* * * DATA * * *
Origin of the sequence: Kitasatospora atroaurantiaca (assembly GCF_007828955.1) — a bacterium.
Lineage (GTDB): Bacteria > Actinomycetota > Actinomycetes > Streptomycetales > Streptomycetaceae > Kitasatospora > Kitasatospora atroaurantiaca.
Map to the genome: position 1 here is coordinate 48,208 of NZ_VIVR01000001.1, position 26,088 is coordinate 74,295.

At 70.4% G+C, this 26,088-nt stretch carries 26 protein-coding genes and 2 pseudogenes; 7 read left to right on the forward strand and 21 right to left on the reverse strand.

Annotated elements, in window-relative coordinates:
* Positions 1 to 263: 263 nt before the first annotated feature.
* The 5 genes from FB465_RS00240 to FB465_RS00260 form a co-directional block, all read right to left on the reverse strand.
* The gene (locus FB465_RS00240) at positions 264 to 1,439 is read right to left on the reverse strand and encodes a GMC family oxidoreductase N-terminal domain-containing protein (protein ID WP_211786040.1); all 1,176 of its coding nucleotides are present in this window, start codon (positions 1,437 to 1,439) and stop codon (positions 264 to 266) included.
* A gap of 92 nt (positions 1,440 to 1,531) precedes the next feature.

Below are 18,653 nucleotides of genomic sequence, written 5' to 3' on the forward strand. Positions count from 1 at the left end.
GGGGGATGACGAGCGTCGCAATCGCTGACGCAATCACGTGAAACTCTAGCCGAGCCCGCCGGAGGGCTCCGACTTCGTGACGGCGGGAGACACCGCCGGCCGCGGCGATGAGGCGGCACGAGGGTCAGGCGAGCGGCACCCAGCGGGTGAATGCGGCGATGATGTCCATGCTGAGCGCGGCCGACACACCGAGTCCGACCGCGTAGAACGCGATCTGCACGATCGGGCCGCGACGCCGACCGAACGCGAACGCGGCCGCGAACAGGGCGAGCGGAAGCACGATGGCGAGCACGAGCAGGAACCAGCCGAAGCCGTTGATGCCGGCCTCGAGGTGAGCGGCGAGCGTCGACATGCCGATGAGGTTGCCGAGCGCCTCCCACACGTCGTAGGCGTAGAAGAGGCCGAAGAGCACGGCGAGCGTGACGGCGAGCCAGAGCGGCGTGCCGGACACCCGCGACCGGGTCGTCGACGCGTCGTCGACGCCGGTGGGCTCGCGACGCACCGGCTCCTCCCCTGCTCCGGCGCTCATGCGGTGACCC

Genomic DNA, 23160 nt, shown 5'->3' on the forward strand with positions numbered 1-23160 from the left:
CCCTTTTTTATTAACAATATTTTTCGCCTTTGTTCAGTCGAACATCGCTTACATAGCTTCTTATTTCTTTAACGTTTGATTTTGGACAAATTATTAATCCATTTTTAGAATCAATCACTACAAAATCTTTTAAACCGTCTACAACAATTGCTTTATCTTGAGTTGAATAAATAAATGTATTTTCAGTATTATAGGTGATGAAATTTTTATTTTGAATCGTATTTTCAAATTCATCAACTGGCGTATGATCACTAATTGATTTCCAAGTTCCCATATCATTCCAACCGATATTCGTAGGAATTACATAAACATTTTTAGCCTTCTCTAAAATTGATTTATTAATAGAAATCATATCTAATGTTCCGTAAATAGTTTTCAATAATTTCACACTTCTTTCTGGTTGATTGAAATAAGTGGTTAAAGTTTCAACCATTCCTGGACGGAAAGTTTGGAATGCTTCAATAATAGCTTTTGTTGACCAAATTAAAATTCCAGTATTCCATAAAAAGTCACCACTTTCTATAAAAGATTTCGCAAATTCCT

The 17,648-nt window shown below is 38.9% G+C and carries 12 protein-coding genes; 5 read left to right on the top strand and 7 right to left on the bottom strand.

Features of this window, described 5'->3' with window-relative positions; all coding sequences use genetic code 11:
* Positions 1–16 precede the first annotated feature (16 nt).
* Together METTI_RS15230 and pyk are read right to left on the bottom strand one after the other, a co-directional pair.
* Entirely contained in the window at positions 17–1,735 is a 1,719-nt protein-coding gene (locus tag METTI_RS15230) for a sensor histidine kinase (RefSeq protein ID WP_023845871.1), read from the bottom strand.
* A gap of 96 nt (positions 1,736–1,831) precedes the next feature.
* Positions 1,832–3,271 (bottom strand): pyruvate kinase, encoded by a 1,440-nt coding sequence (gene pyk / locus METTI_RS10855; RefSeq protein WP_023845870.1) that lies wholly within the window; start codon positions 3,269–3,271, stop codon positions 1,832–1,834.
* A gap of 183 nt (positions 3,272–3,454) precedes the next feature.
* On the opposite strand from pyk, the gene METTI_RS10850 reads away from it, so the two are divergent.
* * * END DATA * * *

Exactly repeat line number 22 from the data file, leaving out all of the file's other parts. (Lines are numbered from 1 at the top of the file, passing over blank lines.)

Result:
* On the opposite strand from pyk, the gene METTI_RS10850 reads away from it, so the two are divergent.